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Guest column: Hurricane season planning

Brandon Thompson, managing director at Drum Cussac
This is a guest comment from Brandon Thompson, managing director at global business travel risk consultancy Drum Cussac
 
With the start of the 2018 Atlantic hurricane season approaching, it’s hard not to forget the devastation that occurred in Texas, Florida and across the Caribbean last summer when Hurricanes Harvey, Irma and Maria caused damages in excess of $200 billion. These superstorms also wreaked havoc on business travel, grounding more than 25,000 flights between them.
 
But it’s not just cancelled flights that prevented business travellers from reaching where they needed to go. Many airlines actually cleared their aircraft out of vulnerable regions all together. The carrier JetBlue made sure it didn't have a single plane left in the state of Florida ahead of Hurricane Irma. So even if the all clear for flights to occur had come... they couldn't, at least not until the planes had returned.
 
This results in hours of lost time for your travellers. They might have to wait for flights to be reinstated, or hang around until a plane is actually available, or – in the worst case scenario – be unable to reach the airport at all due to hurricane-related damage to public roads and infrastructure. 
 
So how can you, as a travel buyer or travel manager, prevent hurricanes from ruining your meticulously laid-out plans and minimise the time lost by your travellers?
 
The short answer is... you can’t. But there are ways that you can reduce the impact that superstorms have on your travellers. Here are three essential tips for travelling during hurricane season.
 
1. Stay aware of hurricane risks across the entire journey
While the skies may be clear when departing from Los Angeles, are they going to be the same when you land in Tampa? Probably not if a storm is incoming. This could result in travellers being diverted to airports that are open elsewhere. Keep an eye on local news sources and relevant social media pages for up-to-date news that could affect your travellers.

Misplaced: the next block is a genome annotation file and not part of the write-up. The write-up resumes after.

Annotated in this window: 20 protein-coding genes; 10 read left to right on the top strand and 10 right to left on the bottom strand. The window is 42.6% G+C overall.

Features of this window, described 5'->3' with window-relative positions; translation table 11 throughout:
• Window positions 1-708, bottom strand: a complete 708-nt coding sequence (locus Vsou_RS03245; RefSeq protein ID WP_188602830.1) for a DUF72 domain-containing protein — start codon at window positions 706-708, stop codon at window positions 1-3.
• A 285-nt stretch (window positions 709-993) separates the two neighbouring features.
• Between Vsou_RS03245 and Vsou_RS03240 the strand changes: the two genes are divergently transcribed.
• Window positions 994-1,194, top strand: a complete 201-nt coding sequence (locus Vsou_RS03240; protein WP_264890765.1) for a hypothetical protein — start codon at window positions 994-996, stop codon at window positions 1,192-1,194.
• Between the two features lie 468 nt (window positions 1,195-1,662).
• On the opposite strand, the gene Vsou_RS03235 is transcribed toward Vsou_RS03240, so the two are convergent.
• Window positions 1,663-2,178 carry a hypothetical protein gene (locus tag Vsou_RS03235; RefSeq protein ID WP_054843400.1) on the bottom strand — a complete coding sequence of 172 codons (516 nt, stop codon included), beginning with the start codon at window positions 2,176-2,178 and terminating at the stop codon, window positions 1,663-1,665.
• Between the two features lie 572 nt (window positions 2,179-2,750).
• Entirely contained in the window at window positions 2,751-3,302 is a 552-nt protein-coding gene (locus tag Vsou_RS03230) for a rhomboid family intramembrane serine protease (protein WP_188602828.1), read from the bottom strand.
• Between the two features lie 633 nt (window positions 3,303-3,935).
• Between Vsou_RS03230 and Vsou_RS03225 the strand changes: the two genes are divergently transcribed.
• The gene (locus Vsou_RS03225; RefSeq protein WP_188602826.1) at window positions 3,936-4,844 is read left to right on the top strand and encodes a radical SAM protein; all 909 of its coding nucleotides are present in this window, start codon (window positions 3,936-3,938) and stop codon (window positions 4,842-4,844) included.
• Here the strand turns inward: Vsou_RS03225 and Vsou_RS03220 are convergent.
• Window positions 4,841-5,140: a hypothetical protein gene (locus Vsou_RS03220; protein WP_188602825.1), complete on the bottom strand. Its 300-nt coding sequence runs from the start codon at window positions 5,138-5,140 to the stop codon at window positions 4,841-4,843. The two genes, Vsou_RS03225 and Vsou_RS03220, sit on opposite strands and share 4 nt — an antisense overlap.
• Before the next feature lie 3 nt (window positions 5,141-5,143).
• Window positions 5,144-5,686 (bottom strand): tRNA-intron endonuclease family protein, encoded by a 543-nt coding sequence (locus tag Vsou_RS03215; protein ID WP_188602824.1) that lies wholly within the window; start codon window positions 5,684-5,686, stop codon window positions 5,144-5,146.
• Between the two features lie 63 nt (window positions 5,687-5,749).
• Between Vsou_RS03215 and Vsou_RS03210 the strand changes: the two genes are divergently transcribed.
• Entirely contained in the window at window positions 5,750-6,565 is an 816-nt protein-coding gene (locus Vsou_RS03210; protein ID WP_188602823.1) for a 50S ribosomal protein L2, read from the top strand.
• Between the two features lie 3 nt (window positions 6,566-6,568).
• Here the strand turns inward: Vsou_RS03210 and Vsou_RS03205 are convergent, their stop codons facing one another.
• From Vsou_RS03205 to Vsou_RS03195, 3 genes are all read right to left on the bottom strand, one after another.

2. Use technology to your advantage
It’s worth subscribing to real-time weather or risk alerts (such as Drum Cussac’s RiskMonitor service), as this will keep your travellers up to date on the movement of hurricanes and the hazards they face. Staying ahead of the weather enables you to make contingency plans when necessary.
 
3. Be smart about booking flights 
It might be an obvious one, but try to book flights in the morning. Why? Well, if flights are cancelled then you’ve the rest of the day to find another one. If the trip is especially important, try to book with a carrier that has frequent flights as this will give you more options across the day.
 
If all else fails, at the very least allow for extra time. That’s the thing with unpredictable weather – it’s unpredictable. Your travellers might get lucky and the hurricane may change path, leaving them in the clear to make their journey. On the other hand, it may not. So, while it may incur more costs to put a traveller up for a few days, duty of care should come before missed meetings.
 
Drum Cussac has just published a whitepaper, entitled "Protecting your business from the 2018 Atlantic Hurricane season". Download it here

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